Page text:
- A new survey from the healthcare alliance Premier found that healthcare payers are not transitioning to value-based care payment arrangements as quickly as medical providers would like, according to a company press release. With the Centers for Medicare & Medicaid Services (CMS) moving Medicare reimbursement toward value-based care, many providers have been focused on meeting quality measures including cutting preventable hospital readmissions and medical complications such as hospital-acquired infections.
The findings show that even though providers are ready to pursue value-based care payment arrangements, they are finding few of these type of contractual structures available among health payers. This is leading a number of healthcare systems to invest in provider-sponsored health plans, the survey found.
However, it is vital to note that this poll consisted of 60 healthcare C-suite executives. The survey was conducted between June 8 and July 25, 2016. Out of all those polled, the results show 66 percent of C-suite executives are looking to form their own health plan or work with an established provider-sponsored healthcare coverage plan instead of searching for a commercial payer willing to invest in value-based care payment arrangements.
“Without high-level, meaningful value based payment partnerships, providers must make on all the upfront investments in the cost of building CINs, new technology, and performance improvement and care redesign efforts themselves,” Joe Damore, Vice President of Population Health Management at Premier, said in a public statement.
“Providers are increasingly growing frustrated with some insurers’ limited interest in sharing the savings these care improvements generate. Slow action by some commercial payers to assume accountability and be transparent with providers limits progress in today’s healthcare environment where value is the economy and measurement is key currency.”
This shows how vital it is for private payers to continue pursuing value-based care payment arrangements in order to compete effectively in the health insurance market and keep a strong provider network.
“We hope more commercial payers will move forward shared-risk agreements in 2017 to permit providers to scale their efforts and costs on value-based care,” Damore added.
In a number of states, commercial payers are moving at slower paces toward adopting value-based care payment arrangements with the inclusion of integrated delivery systems and clinically integrated networks (CINs), the release states.
Providers cited that collaboration issues including a lack of transparency and shared accountability from payers. Health insurance companies will need to improve their overall transparency and boost payer-provider collaborations in order to meet the needs of their provider networks. For example, having greater transparency toward claims data for care management and shared risk is vital to operating an effective payer-provider relationship.
Nonetheless, the survey did discover that payers and providers have been working together and coordinating care with 45 percent of those polled stating greater care coordination with insurance companies. Additionally, 42 percent of respondents stated that payers are offering front-end incremental payments to primary care doctors targeting care management.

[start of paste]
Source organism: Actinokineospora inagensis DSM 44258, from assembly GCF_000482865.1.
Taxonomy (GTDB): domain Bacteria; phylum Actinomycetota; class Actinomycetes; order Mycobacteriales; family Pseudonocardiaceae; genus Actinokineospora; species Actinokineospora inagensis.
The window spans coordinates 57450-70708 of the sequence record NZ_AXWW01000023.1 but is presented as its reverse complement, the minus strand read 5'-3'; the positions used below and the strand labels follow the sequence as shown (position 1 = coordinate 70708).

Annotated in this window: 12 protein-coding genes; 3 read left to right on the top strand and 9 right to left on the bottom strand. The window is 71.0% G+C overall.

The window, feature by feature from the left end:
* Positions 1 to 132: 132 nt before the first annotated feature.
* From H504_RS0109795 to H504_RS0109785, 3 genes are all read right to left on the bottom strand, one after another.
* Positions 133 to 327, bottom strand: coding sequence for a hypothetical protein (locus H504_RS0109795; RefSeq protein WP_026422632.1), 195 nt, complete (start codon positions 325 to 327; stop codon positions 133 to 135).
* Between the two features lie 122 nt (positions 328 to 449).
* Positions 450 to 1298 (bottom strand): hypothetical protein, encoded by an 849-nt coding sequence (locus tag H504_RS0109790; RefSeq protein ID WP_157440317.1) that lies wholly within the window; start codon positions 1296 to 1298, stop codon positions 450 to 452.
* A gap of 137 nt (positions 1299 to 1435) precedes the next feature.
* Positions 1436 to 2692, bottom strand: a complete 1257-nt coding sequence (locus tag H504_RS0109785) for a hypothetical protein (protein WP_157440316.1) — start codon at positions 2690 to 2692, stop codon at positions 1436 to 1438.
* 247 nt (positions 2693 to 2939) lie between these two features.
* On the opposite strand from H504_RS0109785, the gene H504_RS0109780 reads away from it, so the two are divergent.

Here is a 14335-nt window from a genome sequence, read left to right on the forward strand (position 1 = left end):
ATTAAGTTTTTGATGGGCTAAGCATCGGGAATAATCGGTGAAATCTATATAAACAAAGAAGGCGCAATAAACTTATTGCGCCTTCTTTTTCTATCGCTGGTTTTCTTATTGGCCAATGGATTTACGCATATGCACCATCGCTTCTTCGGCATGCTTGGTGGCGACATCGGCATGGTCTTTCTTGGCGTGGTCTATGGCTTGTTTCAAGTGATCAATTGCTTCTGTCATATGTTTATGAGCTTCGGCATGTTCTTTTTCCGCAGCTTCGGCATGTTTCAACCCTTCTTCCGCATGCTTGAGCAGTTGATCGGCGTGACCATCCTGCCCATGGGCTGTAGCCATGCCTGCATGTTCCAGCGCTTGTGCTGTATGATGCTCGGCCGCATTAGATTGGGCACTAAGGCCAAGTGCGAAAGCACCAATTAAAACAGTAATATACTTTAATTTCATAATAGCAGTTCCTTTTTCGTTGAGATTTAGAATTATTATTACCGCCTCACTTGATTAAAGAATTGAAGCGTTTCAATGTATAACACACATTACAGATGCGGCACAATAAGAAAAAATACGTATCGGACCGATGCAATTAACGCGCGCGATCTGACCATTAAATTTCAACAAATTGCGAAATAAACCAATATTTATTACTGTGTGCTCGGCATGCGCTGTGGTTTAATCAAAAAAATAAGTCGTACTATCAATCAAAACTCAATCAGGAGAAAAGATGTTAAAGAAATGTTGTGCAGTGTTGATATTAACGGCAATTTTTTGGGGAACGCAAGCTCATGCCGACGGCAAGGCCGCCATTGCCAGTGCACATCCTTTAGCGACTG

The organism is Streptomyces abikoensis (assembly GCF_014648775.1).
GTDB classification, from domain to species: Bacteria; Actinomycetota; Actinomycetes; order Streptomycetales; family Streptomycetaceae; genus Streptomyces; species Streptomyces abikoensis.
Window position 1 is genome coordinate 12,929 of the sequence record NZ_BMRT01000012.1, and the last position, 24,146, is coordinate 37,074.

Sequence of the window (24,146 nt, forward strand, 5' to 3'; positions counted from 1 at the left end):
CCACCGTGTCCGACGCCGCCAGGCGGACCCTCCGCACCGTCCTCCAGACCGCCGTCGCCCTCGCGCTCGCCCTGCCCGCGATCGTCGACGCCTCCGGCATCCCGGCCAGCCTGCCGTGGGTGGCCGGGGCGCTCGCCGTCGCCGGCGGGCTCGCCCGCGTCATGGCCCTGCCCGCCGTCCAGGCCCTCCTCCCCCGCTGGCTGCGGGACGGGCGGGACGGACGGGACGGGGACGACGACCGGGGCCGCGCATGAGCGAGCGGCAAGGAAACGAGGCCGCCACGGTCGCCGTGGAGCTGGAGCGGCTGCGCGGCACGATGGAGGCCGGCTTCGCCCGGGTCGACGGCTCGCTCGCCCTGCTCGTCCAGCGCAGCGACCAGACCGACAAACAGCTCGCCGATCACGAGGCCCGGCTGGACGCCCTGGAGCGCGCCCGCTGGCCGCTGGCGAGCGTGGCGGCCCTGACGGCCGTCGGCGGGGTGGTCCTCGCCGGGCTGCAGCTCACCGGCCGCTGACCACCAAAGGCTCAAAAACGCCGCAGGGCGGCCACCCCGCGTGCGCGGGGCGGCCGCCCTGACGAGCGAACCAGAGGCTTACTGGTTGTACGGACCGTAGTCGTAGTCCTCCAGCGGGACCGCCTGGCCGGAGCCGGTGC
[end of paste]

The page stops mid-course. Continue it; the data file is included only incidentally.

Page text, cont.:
Value-based care payment arrangements such as shared risk were not common among the healthcare executives. Out of 60 C-suite executives polled, 28 percent stated that their health systems have contracted through alternative payment models in the form of shared savings with commercial insurers.
“This issue becomes even more critical as alternative payment policies like those incentivized by MACRA begin value-based rewards/penalties based on performance in 2017,” Dr. Shane Peng, President of Physician and Ambulatory Services at SSM Health, stated in the press release. “These models require ever-increasing scale that can only be achieved if commercial payers are willing to evolve these relationships to provide timely, transparent information on a provider’s value-based performance and share meaningful financial gains produced by improved performance for an attributed population.”
While some private payers have sat on the sidelines, providers have been responsible for meeting the mandates of the Medicare value-based care goals and the Medicare Access and CHIP Reauthorization Act (MACRA) starting in 2017.
Other results show that 30 percent of healthcare executives report regular updates from payers regarding efficiency and quality performance while 22 percent said payers are sharing claims data to coordinate care, cost, and quality.
These results show that some payers may be lacking transparency when it comes to working with their provider network. This would inhibit the success of value-based care and alternative payment models based on quality measures.
Commercial payers would be wise to improve price transparency, as research from the Health Care Cost Institute shows that providing more cost transparency to consumers can reduce overall medical spending. When looking at out-of-pocket spending among consumers, as much as $27.7 billion could have been cut in 2011 if greater price transparency was available and patients could shop for medical services, the report stated.
Healthcare payers may need to address some of the issues found in surveys and other research. Adopting greater transparency, more streamlined adoption of value-based care payment arrangements, and increasing their number of shared savings contracts could allow payers to compete more effectively in the health insurance market.